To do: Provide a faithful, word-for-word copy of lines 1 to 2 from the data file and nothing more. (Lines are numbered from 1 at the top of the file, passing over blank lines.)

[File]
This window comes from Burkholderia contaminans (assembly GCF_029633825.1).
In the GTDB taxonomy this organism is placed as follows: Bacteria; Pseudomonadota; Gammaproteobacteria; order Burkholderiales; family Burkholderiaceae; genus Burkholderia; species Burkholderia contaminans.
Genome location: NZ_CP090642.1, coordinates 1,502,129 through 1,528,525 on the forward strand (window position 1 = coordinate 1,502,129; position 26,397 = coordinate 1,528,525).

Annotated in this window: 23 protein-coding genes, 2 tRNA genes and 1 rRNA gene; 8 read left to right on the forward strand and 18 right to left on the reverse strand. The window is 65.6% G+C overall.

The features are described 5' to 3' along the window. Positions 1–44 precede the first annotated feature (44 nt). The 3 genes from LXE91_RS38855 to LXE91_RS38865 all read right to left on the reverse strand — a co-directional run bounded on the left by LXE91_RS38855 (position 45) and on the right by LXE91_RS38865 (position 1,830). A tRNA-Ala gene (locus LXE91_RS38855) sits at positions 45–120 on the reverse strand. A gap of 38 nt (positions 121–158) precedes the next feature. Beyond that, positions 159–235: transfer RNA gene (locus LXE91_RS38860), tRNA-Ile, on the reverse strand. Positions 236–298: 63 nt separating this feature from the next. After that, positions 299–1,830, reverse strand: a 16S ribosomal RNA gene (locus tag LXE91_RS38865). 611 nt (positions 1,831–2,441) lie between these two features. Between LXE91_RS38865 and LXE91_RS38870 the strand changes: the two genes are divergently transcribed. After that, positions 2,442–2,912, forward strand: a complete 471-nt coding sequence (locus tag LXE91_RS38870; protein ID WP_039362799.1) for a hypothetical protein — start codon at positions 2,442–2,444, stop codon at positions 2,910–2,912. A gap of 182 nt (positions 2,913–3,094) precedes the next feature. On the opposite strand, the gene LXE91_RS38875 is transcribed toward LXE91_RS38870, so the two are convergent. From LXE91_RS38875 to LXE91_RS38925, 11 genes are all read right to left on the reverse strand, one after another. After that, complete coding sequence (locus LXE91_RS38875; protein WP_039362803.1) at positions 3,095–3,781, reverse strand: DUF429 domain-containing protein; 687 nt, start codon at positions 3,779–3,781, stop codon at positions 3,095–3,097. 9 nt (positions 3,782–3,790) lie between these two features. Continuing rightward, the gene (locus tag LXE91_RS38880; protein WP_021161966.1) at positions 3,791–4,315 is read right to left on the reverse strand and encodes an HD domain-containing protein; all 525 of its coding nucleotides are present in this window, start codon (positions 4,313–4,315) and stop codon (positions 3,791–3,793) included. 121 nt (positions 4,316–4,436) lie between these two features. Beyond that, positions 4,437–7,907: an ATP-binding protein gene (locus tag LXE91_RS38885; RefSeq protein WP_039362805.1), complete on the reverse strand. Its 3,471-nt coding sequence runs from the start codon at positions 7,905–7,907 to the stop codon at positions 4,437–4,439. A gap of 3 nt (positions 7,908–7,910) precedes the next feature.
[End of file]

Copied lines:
This window comes from Burkholderia contaminans (assembly GCF_029633825.1).
In the GTDB taxonomy this organism is placed as follows: Bacteria; Pseudomonadota; Gammaproteobacteria; order Burkholderiales; family Burkholderiaceae; genus Burkholderia; species Burkholderia contaminans.